KHARTOUM (Sudanow) - The very day the much delayed visit by Egyptian foreign minister Sameh Shukri to Khartoum took place, Sudan revealed that following the UN Convention on the Law of Sea articles it has notified the world body that it does not recognize the 1990 step taken by Egypt to delimit the straight baseline and that Halaeb falls within its sovereignty.
However, the meeting between the two foreign ministers reiterated the previous position of leaving the disputed issue of Halaeb to be handled by the two presidents, but they expressed their intent to de-escalate the rising tension of the past few weeks.
The call to restrain the anti-media rhetoric is in fact a side issue that reflects a serious concern about Halaeb and a deeper one regarding water issues. Give its growing population, that the Nile is its only source of water, Egypt takes water as a top priority national security issue and was banking on Sudan’s support given the 1959 Nile water agreement signed between the two.
But today’s world is different from that of more than half a century ago, when the agreement was signed without consulting the very country from where the Blue Nile flows, Ethiopia.
When the Nile Basin Initiative was proposed by the World Bank in the early 1990s, Egypt was sceptical about it because Ethiopia did not recognize the 1959 agreement. However, things went on and off up to when Ethiopia started building its Grand Ethiopian Renaissance Dam (GERD).
Though Khartoum hosted a meeting between Egypt and Ethiopia two years ago where the three presidents signed a memo of understanding on how to handle issues related to GERD, but Cairo continued to be suspicious about the project fearing that when the lake will be filled it will eventually affect its share of the Nile waters.
GERD has its pros and cons, but Sudan calculated that it can benefit from it more through harnessing the floods and provide electricity. And that is where both countries started not to see eye to eye on the water issues, which becomes a source of tension.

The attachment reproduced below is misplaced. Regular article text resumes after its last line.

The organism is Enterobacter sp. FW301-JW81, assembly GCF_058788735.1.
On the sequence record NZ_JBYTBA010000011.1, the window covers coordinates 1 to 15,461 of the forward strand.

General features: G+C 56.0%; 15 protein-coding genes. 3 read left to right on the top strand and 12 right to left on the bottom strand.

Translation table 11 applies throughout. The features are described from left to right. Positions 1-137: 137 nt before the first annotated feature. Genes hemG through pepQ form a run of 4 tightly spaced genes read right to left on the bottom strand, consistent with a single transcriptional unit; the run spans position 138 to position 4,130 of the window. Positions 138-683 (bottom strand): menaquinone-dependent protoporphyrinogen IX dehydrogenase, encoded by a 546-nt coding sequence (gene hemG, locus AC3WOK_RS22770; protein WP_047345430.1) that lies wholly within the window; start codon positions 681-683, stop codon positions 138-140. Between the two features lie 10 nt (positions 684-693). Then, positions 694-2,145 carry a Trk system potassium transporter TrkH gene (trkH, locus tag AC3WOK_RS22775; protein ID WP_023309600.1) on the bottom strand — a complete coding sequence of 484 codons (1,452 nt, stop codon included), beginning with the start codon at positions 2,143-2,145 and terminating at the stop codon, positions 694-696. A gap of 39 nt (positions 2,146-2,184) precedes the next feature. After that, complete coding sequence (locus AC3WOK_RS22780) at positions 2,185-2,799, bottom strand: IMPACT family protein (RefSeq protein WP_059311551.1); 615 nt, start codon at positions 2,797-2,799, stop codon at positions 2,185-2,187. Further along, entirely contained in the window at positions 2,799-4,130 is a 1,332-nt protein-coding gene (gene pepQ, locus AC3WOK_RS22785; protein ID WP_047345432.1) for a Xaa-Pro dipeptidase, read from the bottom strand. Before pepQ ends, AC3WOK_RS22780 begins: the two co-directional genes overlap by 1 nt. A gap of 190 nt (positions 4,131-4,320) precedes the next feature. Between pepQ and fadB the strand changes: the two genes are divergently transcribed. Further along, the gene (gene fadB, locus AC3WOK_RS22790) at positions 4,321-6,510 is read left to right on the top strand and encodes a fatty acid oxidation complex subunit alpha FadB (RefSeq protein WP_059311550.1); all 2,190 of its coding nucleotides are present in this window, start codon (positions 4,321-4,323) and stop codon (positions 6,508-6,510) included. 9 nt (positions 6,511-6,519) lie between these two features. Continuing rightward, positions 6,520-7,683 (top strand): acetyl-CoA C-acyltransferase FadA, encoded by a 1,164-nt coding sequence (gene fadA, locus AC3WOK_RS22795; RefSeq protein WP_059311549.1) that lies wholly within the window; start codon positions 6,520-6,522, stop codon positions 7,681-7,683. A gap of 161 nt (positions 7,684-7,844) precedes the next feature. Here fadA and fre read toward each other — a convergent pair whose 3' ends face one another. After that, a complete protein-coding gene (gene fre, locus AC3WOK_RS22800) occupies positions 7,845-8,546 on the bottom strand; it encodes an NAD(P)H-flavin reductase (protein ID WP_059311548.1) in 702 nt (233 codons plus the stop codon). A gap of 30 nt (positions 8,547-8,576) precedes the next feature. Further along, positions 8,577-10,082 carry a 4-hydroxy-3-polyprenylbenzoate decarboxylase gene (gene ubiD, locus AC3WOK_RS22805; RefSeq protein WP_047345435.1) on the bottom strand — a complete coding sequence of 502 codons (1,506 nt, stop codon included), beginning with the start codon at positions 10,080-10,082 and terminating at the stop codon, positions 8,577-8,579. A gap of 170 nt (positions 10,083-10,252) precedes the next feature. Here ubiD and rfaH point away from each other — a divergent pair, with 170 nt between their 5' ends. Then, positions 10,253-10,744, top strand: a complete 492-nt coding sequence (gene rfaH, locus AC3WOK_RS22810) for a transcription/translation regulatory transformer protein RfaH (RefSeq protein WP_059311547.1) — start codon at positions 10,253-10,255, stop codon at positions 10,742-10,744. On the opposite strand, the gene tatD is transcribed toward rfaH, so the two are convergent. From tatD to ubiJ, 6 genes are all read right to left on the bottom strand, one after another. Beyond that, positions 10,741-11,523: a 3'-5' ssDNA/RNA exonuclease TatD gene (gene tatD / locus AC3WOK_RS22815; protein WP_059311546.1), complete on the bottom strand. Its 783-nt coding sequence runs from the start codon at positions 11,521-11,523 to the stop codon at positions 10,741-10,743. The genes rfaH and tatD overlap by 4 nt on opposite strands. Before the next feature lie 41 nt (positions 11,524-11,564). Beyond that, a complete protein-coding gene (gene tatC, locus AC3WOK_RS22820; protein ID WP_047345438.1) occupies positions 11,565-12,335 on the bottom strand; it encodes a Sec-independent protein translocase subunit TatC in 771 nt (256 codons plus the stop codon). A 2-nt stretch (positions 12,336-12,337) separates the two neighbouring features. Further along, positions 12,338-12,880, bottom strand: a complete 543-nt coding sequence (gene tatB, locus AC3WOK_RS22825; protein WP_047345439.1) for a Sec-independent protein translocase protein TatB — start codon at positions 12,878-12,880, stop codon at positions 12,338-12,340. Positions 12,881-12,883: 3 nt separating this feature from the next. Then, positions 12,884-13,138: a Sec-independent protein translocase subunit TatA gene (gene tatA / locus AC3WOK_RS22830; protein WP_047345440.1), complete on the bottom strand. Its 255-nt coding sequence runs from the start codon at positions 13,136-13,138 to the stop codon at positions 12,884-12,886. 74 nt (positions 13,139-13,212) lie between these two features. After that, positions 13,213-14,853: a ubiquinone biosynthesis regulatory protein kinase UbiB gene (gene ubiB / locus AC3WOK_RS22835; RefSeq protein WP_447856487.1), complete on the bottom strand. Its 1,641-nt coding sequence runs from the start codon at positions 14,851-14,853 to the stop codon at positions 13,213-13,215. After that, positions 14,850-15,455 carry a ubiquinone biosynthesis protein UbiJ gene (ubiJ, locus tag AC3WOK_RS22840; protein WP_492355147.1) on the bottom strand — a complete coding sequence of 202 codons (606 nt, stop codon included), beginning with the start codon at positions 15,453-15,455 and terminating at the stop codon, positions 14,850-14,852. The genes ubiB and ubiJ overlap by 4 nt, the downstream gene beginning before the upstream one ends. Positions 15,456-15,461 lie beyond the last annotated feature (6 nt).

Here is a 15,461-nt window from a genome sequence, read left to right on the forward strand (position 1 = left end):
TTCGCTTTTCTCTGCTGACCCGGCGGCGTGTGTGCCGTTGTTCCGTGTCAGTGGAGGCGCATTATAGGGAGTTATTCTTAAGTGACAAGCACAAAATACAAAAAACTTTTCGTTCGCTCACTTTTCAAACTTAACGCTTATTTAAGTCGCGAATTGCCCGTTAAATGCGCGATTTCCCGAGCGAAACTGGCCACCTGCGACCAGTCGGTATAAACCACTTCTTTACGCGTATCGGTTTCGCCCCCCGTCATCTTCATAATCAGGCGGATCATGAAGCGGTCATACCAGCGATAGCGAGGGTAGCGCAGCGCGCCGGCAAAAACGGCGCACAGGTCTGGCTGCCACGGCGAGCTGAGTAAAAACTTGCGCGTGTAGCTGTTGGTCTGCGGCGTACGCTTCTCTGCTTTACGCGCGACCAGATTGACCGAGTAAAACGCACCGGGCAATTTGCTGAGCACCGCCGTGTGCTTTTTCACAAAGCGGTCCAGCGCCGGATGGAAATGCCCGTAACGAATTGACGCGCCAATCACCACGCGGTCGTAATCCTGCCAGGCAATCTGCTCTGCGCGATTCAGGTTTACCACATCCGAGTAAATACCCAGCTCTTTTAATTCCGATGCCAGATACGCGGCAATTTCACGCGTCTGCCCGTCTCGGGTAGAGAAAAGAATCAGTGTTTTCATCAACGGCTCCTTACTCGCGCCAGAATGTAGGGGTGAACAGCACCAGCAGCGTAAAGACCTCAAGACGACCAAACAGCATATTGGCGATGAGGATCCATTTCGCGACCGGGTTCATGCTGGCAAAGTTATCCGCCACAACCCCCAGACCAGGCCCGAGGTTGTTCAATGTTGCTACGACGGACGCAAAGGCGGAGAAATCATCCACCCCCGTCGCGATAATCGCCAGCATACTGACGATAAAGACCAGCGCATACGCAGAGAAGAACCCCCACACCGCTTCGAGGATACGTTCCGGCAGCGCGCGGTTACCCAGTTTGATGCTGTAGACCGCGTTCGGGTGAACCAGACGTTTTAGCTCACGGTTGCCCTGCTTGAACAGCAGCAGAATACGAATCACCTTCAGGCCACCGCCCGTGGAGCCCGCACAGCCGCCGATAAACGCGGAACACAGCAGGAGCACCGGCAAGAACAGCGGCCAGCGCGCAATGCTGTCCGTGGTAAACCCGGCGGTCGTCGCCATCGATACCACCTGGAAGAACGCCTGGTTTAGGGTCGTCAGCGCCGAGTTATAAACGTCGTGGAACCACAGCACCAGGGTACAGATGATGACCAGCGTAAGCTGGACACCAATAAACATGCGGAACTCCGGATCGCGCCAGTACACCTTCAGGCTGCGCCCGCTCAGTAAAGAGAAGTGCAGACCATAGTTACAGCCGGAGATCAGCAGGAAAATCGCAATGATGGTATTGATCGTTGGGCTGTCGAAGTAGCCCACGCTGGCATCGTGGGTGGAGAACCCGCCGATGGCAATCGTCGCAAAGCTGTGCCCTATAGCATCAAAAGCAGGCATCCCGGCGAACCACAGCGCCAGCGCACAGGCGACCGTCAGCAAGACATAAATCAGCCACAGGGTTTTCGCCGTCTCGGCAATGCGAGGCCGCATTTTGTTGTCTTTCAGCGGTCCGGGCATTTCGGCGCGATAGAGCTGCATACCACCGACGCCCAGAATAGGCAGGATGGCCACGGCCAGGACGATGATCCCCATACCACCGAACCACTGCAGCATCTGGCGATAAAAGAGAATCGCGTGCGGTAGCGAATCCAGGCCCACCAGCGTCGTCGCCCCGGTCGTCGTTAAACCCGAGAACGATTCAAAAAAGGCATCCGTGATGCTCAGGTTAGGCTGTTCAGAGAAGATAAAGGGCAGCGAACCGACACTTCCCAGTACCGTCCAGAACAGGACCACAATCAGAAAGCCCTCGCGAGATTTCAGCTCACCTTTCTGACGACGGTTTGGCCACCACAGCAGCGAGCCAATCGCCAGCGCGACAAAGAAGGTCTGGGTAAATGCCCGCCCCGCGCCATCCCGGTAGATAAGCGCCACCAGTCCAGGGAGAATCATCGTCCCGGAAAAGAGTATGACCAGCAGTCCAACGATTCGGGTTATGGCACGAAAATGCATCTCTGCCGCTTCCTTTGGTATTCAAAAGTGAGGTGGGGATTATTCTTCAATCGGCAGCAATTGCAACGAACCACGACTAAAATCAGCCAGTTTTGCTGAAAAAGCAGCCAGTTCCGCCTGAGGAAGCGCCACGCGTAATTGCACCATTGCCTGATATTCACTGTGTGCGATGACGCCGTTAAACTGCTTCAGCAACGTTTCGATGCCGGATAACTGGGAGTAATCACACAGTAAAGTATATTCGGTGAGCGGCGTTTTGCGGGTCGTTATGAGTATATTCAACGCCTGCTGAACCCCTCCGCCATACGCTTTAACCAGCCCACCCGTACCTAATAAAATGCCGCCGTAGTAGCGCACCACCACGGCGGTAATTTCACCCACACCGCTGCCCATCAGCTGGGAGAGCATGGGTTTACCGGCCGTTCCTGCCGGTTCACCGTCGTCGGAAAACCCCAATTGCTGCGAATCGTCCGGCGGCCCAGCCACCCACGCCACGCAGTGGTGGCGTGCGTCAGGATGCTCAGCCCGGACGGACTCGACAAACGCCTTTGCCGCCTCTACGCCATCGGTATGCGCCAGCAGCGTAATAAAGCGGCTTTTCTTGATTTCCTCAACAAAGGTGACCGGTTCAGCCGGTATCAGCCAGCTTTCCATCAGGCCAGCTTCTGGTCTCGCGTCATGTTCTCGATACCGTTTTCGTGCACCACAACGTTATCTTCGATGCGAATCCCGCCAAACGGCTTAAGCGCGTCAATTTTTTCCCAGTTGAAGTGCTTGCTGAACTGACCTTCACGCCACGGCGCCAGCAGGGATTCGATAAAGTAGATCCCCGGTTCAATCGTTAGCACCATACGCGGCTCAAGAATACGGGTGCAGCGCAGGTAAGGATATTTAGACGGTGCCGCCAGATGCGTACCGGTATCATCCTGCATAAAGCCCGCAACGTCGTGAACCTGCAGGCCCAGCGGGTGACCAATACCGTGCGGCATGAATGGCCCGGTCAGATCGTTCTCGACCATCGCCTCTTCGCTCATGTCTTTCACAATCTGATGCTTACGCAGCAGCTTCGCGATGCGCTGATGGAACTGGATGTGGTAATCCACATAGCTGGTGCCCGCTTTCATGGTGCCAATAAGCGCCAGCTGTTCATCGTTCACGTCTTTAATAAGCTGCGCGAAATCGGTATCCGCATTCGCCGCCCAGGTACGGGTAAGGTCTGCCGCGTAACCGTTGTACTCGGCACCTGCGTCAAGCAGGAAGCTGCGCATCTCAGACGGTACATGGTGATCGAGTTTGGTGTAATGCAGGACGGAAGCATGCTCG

Add to this the drive by Sudan to utilize its arable land given the improvement of its relations with the Gulf States to the extent that a memorandum of understanding on strategic relationship between Sudan and the GCC countries is in the offing. Sudan has already agreed to grant Saudi Arabia one million feddans in eastern Sudan for 99 years and accordingly a dam on Upper Atbara and Seteit will be built to arrange for irrigating this land.
Egypt looks cautiously at these developments as they mean in the end more water will be utilized by Sudan. According to the 1959 water agreement between the two countries Egypt’s share would be 55.5 billion cubic meters, while that of Sudan would be 18.5 billion meters. Though hard and accurate figures are difficult to reach and verify, but it was believed that Sudan never utilized its full share. In fact the bulk of water usage in Sudan was by the troubled Gezira scheme, which used to consume around 8 billion cubic meters. Other figures attributed to former irrigation minister Kamal Ali suggest that Sudan’s utilization of water was in the range of 12 billion cubic meters.
With this calculation it seems some 6.5 billion cubic meters continue their journey unhindered to Egypt. Though it is not clear yet how much new projects carried out by Gulf investors will consume in water, but clearly they will have their impact.
And that is where a new approach is needed in Sudan’s bilateral relations with both Egypt and Ethiopia. Both countries are highly populated on their way to 100 million each. In addition there is a lot in common in terms of shared history, intermingling of border population between the two and Sudan, which could be a strategic backbone or a threat for each.
However, Sudan needs to present clearly that it looks after its own interest in the first place, which may not fall in line with either Egypt’s or Ethiopian priorities. The GERD is a case in a point, where Sudan adopts a more favorable position towards it for the benefits it sees in it. Moreover, Khartoum needs to argue with both Cairo and Addis Ababa that improving its relation with one of them does not have to come at the expense of the other. And that is the tough take waiting the Sudanese diplomacy.
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